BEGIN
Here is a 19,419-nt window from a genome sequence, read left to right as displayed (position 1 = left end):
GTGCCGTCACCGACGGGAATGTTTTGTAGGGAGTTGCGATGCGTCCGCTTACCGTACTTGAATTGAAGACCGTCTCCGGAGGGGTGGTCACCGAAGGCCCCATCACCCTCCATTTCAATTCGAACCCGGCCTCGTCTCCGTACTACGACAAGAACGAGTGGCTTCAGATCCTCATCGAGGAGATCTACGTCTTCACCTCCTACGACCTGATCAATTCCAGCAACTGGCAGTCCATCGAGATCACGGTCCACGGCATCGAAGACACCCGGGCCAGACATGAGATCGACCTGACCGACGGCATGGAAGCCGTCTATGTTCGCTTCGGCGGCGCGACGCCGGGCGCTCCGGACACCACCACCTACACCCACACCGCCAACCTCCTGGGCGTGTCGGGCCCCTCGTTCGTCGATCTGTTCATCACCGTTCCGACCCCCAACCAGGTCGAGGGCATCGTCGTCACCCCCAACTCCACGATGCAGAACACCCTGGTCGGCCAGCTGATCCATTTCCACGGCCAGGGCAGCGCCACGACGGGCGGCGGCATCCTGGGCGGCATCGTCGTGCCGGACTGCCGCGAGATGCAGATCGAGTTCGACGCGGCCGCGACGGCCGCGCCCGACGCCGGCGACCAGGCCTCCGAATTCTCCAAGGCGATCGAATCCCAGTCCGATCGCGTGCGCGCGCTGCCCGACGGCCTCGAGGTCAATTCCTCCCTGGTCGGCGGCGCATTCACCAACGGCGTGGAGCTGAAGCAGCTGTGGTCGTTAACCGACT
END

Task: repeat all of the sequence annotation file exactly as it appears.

Here is a 19,419-nt window from a genome sequence, read left to right as displayed (position 1 = left end):
GTGCCGTCACCGACGGGAATGTTTTGTAGGGAGTTGCGATGCGTCCGCTTACCGTACTTGAATTGAAGACCGTCTCCGGAGGGGTGGTCACCGAAGGCCCCATCACCCTCCATTTCAATTCGAACCCGGCCTCGTCTCCGTACTACGACAAGAACGAGTGGCTTCAGATCCTCATCGAGGAGATCTACGTCTTCACCTCCTACGACCTGATCAATTCCAGCAACTGGCAGTCCATCGAGATCACGGTCCACGGCATCGAAGACACCCGGGCCAGACATGAGATCGACCTGACCGACGGCATGGAAGCCGTCTATGTTCGCTTCGGCGGCGCGACGCCGGGCGCTCCGGACACCACCACCTACACCCACACCGCCAACCTCCTGGGCGTGTCGGGCCCCTCGTTCGTCGATCTGTTCATCACCGTTCCGACCCCCAACCAGGTCGAGGGCATCGTCGTCACCCCCAACTCCACGATGCAGAACACCCTGGTCGGCCAGCTGATCCATTTCCACGGCCAGGGCAGCGCCACGACGGGCGGCGGCATCCTGGGCGGCATCGTCGTGCCGGACTGCCGCGAGATGCAGATCGAGTTCGACGCGGCCGCGACGGCCGCGCCCGACGCCGGCGACCAGGCCTCCGAATTCTCCAAGGCGATCGAATCCCAGTCCGATCGCGTGCGCGCGCTGCCCGACGGCCTCGAGGTCAATTCCTCCCTGGTCGGCGGCGCATTCACCAACGGCGTGGAGCTGAAGCAGCTGTGGTCGTTAACCGACT